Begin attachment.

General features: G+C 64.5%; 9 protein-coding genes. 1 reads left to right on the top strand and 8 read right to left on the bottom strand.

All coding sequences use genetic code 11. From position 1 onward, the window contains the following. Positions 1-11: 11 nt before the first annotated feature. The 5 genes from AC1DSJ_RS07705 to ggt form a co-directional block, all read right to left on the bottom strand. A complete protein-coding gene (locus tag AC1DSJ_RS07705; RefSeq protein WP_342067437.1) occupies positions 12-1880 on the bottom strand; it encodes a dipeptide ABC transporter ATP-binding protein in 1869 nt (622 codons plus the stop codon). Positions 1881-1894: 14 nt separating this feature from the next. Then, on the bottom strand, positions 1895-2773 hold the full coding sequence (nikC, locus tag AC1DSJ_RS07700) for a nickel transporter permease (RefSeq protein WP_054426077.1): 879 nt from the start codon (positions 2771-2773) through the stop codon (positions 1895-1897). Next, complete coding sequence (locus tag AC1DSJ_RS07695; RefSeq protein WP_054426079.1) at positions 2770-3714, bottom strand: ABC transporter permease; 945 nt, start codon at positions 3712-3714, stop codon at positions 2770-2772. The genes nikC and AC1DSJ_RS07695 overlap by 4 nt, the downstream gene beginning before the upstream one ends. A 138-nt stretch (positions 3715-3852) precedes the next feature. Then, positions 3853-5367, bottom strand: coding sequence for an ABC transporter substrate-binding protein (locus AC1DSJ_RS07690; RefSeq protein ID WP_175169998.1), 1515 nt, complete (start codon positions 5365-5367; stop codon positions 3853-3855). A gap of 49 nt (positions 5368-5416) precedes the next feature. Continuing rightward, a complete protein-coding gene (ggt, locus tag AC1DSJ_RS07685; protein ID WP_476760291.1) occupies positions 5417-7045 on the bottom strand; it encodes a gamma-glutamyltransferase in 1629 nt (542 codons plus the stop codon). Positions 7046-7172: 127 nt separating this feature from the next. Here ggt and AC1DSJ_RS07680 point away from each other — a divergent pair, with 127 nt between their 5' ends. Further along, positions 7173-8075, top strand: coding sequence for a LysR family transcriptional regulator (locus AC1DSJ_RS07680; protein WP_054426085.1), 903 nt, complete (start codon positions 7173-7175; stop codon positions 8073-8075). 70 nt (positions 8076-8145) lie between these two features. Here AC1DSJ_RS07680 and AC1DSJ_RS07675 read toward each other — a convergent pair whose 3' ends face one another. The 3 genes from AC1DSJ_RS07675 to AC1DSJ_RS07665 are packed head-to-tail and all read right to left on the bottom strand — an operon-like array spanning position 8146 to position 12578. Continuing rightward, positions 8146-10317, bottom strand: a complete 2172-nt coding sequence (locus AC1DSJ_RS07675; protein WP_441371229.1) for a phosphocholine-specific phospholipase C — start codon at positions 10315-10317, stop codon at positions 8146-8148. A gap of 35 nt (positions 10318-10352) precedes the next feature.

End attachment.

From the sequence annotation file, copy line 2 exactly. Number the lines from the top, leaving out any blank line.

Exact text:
All coding sequences use genetic code 11. From position 1 onward, the window contains the following. Positions 1-11: 11 nt before the first annotated feature. The 5 genes from AC1DSJ_RS07705 to ggt form a co-directional block, all read right to left on the bottom strand. A complete protein-coding gene (locus tag AC1DSJ_RS07705; RefSeq protein WP_342067437.1) occupies positions 12-1880 on the bottom strand; it encodes a dipeptide ABC transporter ATP-binding protein in 1869 nt (622 codons plus the stop codon). Positions 1881-1894: 14 nt separating this feature from the next. Then, on the bottom strand, positions 1895-2773 hold the full coding sequence (nikC, locus tag AC1DSJ_RS07700) for a nickel transporter permease (RefSeq protein WP_054426077.1): 879 nt from the start codon (positions 2771-2773) through the stop codon (positions 1895-1897). Next, complete coding sequence (locus tag AC1DSJ_RS07695; RefSeq protein WP_054426079.1) at positions 2770-3714, bottom strand: ABC transporter permease; 945 nt, start codon at positions 3712-3714, stop codon at positions 2770-2772. The genes nikC and AC1DSJ_RS07695 overlap by 4 nt, the downstream gene beginning before the upstream one ends. A 138-nt stretch (positions 3715-3852) precedes the next feature. Then, positions 3853-5367, bottom strand: coding sequence for an ABC transporter substrate-binding protein (locus AC1DSJ_RS07690; RefSeq protein ID WP_175169998.1), 1515 nt, complete (start codon positions 5365-5367; stop codon positions 3853-3855). A gap of 49 nt (positions 5368-5416) precedes the next feature. Continuing rightward, a complete protein-coding gene (ggt, locus tag AC1DSJ_RS07685; protein ID WP_476760291.1) occupies positions 5417-7045 on the bottom strand; it encodes a gamma-glutamyltransferase in 1629 nt (542 codons plus the stop codon). Positions 7046-7172: 127 nt separating this feature from the next. Here ggt and AC1DSJ_RS07680 point away from each other — a divergent pair, with 127 nt between their 5' ends. Further along, positions 7173-8075, top strand: coding sequence for a LysR family transcriptional regulator (locus AC1DSJ_RS07680; protein WP_054426085.1), 903 nt, complete (start codon positions 7173-7175; stop codon positions 8073-8075). 70 nt (positions 8076-8145) lie between these two features. Here AC1DSJ_RS07680 and AC1DSJ_RS07675 read toward each other — a convergent pair whose 3' ends face one another. The 3 genes from AC1DSJ_RS07675 to AC1DSJ_RS07665 are packed head-to-tail and all read right to left on the bottom strand — an operon-like array spanning position 8146 to position 12578. Continuing rightward, positions 8146-10317, bottom strand: a complete 2172-nt coding sequence (locus AC1DSJ_RS07675; protein WP_441371229.1) for a phosphocholine-specific phospholipase C — start codon at positions 10315-10317, stop codon at positions 8146-8148. A gap of 35 nt (positions 10318-10352) precedes the next feature.